- The ātmā possesses no bliss or knowledge that can be covered by ignorance.
To address these and many other misconceptions, Sri Babaji has written a book on this topic, which will come out in January (hopefully!). The title of the book is ‘Jiva Tattva’. I highly recommend it for a delightfully clear exposition of the ātmā’s intrinsic qualities.
Can’t wait for this book to come out.
Very excited and looking forward to purchasing the book.
A BIG thank you to Sri Babaji 🙏
Great summary, TMd.
Is there any difference between ‘ātmā’ and ‘jīva’ (or) are they both one and the same?
ātmā is supposed to be pure ātmā, while ātmā+mind-body = jīva. But they are used interchangeably. I do the same thing occasionally, but I try to keep them separate.
Thank you for the quick response.
One more question on ‘9. The ātmā cannot leave Brahman once it has achieved it.’:
Does it mean that when an atma attains Brahman it will never come back to this world? We hear that the great acharyas are liberated souls who come again to this world to deliver more atmas. So the question…
1. When I mean atma attains Brahman, I mean Brahman, and not when atma attains Bhagavan. Brahman-mukti is eternal. There is no return to anything, because the atma eternally identifies with Brahman. Lacking a mind in that state, the atma is incapable of doing anything after that, except identifying with Brahman.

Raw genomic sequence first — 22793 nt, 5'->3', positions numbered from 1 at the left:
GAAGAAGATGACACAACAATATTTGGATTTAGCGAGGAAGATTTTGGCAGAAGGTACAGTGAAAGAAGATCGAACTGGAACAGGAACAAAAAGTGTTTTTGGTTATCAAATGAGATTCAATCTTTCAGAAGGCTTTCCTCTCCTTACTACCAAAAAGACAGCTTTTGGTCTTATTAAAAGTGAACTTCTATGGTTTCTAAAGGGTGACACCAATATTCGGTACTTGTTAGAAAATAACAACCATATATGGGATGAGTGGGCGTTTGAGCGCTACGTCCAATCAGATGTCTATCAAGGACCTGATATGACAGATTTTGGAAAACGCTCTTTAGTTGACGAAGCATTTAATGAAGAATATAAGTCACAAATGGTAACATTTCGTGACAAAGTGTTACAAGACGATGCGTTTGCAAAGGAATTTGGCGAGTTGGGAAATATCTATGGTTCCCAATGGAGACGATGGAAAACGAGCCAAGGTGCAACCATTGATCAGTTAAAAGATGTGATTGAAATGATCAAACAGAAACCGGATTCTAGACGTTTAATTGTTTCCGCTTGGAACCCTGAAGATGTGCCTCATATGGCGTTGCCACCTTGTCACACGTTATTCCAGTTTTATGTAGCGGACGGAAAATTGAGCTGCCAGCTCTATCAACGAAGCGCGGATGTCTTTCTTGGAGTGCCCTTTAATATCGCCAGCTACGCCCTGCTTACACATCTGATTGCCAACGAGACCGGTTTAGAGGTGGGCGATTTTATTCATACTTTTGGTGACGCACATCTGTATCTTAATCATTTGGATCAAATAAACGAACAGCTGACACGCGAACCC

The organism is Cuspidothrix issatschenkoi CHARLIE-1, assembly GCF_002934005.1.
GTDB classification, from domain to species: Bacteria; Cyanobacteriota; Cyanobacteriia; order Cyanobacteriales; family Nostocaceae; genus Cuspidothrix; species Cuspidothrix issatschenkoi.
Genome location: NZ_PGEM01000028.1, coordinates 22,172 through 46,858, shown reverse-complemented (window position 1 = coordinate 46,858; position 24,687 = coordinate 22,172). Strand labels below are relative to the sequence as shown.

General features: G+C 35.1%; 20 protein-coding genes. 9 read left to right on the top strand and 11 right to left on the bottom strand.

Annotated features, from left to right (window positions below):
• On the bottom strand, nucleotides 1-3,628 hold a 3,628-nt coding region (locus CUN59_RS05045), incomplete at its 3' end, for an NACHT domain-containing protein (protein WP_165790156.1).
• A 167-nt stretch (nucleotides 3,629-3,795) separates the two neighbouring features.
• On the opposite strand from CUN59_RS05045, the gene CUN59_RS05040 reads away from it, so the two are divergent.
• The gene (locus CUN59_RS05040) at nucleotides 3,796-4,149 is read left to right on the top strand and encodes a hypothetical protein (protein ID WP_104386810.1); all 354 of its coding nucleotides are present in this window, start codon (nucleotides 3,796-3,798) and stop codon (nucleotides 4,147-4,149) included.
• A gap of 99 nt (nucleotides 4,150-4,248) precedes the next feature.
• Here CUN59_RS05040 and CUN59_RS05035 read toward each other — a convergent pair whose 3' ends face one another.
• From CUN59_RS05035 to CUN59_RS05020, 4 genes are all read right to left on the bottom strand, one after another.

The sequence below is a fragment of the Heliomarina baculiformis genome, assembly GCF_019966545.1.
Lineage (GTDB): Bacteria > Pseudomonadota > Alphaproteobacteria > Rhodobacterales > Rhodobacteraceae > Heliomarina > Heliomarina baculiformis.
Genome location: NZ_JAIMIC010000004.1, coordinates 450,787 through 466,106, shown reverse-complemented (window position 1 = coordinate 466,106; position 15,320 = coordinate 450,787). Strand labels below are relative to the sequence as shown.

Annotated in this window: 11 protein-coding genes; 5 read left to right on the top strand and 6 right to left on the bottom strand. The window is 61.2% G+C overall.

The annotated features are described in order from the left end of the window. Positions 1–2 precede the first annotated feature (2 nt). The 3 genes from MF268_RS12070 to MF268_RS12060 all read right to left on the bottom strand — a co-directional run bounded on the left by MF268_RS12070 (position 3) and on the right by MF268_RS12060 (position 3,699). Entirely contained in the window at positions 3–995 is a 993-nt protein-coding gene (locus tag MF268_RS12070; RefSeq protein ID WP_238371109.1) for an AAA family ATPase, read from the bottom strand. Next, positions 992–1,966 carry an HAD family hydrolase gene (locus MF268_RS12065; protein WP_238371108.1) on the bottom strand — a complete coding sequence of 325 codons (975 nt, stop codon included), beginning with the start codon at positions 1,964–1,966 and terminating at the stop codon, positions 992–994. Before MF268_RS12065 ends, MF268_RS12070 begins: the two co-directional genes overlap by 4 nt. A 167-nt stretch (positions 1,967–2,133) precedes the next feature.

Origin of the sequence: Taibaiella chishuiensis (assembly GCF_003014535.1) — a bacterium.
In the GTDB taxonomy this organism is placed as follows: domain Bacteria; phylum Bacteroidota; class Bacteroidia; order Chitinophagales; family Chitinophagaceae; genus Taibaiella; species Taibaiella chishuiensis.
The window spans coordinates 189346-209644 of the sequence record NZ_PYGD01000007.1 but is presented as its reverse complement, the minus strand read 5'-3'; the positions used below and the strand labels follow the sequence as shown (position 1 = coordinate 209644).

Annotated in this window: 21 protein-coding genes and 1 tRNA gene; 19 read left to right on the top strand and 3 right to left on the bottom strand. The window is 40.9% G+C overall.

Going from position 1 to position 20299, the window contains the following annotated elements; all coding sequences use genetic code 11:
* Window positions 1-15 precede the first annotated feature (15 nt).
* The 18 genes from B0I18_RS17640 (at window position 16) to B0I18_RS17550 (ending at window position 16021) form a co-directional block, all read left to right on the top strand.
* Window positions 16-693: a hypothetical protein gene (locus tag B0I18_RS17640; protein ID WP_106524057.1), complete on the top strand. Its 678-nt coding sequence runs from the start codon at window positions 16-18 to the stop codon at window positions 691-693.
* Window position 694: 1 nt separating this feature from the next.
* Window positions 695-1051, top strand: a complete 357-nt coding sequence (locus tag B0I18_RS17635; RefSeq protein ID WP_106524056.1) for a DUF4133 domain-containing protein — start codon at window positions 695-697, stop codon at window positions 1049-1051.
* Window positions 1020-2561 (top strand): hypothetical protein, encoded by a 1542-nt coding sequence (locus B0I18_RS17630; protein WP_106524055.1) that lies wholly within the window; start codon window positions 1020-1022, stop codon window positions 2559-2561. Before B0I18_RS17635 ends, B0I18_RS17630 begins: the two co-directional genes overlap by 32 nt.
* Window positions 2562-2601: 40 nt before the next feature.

2. When Bhagavan Himself becomes visible to the material world, then His devotees also become visible, which includes a few great acharyas who are His devotees. So because they appeared with Sri Caitanya Mahaprabhu, Sri Rupa and Sri Sanatana are acharyas who have always been liberated. There are a few other exceptions, like Sri Vyasa in other yugas (Vyasa in this yuga is Narayana HImself), but those are generally mentioned explicitly in the scriptures.
3. Sri Jiva teaches that only those acharyas can empathize with others’ suffering, and be moved to compassion for them, who have experienced suffering themselves. That means, an acharya needs to be a sadhaka first, and then become siddha (liberated). All acharyas far removed from Bhagavan’s lila in time, are generally sadhakas first. Otherwise they would not be functional in guiding disciples and the parampara would collapse.
4. All acharyas (which means guru), by definition, are great. Their greatness is due to following the parampara. It would be offensive to start grading acharyas in terms of greatness. Of course, our foundation is Sri Rupa, Sri Sanatana, and Sri Jiva, which is fine because they were closely associated with Sri Caitanya’s pastimes, and Sri Caitanya founded the Gaudiya sampradaya.
LikeLiked by 1 person
Understood. Thanks for the clarification and further explanation in detail.
I have become aware of the possibility that the Sri Vaisnava understanding of the jiva’s svarupa may be different from that of the Gaudiyas. I have updated this article to remove statements I made suggesting otherwise.